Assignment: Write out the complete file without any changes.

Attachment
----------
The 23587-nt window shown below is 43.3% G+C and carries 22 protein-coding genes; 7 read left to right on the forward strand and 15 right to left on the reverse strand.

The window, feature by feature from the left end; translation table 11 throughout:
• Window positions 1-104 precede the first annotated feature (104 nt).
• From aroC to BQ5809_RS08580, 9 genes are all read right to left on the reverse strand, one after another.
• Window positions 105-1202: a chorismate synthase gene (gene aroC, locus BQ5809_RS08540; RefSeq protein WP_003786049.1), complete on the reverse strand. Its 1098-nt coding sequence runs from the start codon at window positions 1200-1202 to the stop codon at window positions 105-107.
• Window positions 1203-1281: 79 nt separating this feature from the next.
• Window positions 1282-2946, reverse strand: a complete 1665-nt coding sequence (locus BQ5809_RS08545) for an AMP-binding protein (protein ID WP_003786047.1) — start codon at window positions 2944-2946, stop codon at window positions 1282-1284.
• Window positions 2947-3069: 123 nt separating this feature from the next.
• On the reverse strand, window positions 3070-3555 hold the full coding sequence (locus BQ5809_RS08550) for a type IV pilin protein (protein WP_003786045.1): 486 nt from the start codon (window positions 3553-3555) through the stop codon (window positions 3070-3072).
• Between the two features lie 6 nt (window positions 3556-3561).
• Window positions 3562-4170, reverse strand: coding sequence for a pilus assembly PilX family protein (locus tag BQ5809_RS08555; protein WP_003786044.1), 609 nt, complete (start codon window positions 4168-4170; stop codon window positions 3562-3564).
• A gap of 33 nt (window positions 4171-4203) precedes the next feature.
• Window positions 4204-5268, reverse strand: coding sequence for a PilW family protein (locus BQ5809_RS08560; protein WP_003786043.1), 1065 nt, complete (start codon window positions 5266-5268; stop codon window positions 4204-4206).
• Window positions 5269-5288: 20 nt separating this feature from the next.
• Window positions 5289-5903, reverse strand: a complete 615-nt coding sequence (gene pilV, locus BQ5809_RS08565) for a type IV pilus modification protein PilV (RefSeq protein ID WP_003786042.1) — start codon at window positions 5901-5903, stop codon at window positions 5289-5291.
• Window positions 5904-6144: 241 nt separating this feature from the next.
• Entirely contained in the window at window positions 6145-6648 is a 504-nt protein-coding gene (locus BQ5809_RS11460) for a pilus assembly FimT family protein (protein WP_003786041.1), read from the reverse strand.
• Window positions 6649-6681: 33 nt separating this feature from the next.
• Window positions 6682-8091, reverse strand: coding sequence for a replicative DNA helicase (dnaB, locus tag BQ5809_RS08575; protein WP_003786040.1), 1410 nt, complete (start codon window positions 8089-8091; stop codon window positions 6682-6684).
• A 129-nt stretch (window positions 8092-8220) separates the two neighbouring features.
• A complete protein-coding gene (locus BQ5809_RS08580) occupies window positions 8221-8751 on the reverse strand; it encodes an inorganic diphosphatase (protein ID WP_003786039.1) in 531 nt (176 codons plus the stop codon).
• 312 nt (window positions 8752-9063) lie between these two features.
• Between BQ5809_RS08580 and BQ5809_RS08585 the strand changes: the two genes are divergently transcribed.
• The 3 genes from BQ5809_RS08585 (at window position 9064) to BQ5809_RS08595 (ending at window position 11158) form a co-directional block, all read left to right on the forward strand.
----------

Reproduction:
The 23587-nt window shown below is 43.3% G+C and carries 22 protein-coding genes; 7 read left to right on the forward strand and 15 right to left on the reverse strand.

The window, feature by feature from the left end; translation table 11 throughout:
• Window positions 1-104 precede the first annotated feature (104 nt).
• From aroC to BQ5809_RS08580, 9 genes are all read right to left on the reverse strand, one after another.
• Window positions 105-1202: a chorismate synthase gene (gene aroC, locus BQ5809_RS08540; RefSeq protein WP_003786049.1), complete on the reverse strand. Its 1098-nt coding sequence runs from the start codon at window positions 1200-1202 to the stop codon at window positions 105-107.
• Window positions 1203-1281: 79 nt separating this feature from the next.
• Window positions 1282-2946, reverse strand: a complete 1665-nt coding sequence (locus BQ5809_RS08545) for an AMP-binding protein (protein ID WP_003786047.1) — start codon at window positions 2944-2946, stop codon at window positions 1282-1284.
• Window positions 2947-3069: 123 nt separating this feature from the next.
• On the reverse strand, window positions 3070-3555 hold the full coding sequence (locus BQ5809_RS08550) for a type IV pilin protein (protein WP_003786045.1): 486 nt from the start codon (window positions 3553-3555) through the stop codon (window positions 3070-3072).
• Between the two features lie 6 nt (window positions 3556-3561).
• Window positions 3562-4170, reverse strand: coding sequence for a pilus assembly PilX family protein (locus tag BQ5809_RS08555; protein WP_003786044.1), 609 nt, complete (start codon window positions 4168-4170; stop codon window positions 3562-3564).
• A gap of 33 nt (window positions 4171-4203) precedes the next feature.
• Window positions 4204-5268, reverse strand: coding sequence for a PilW family protein (locus BQ5809_RS08560; protein WP_003786043.1), 1065 nt, complete (start codon window positions 5266-5268; stop codon window positions 4204-4206).
• Window positions 5269-5288: 20 nt separating this feature from the next.
• Window positions 5289-5903, reverse strand: a complete 615-nt coding sequence (gene pilV, locus BQ5809_RS08565) for a type IV pilus modification protein PilV (RefSeq protein ID WP_003786042.1) — start codon at window positions 5901-5903, stop codon at window positions 5289-5291.
• Window positions 5904-6144: 241 nt separating this feature from the next.
• Entirely contained in the window at window positions 6145-6648 is a 504-nt protein-coding gene (locus BQ5809_RS11460) for a pilus assembly FimT family protein (protein WP_003786041.1), read from the reverse strand.
• Window positions 6649-6681: 33 nt separating this feature from the next.
• Window positions 6682-8091, reverse strand: coding sequence for a replicative DNA helicase (dnaB, locus tag BQ5809_RS08575; protein WP_003786040.1), 1410 nt, complete (start codon window positions 8089-8091; stop codon window positions 6682-6684).
• A 129-nt stretch (window positions 8092-8220) separates the two neighbouring features.
• A complete protein-coding gene (locus BQ5809_RS08580) occupies window positions 8221-8751 on the reverse strand; it encodes an inorganic diphosphatase (protein ID WP_003786039.1) in 531 nt (176 codons plus the stop codon).
• 312 nt (window positions 8752-9063) lie between these two features.
• Between BQ5809_RS08580 and BQ5809_RS08585 the strand changes: the two genes are divergently transcribed.
• The 3 genes from BQ5809_RS08585 (at window position 9064) to BQ5809_RS08595 (ending at window position 11158) form a co-directional block, all read left to right on the forward strand.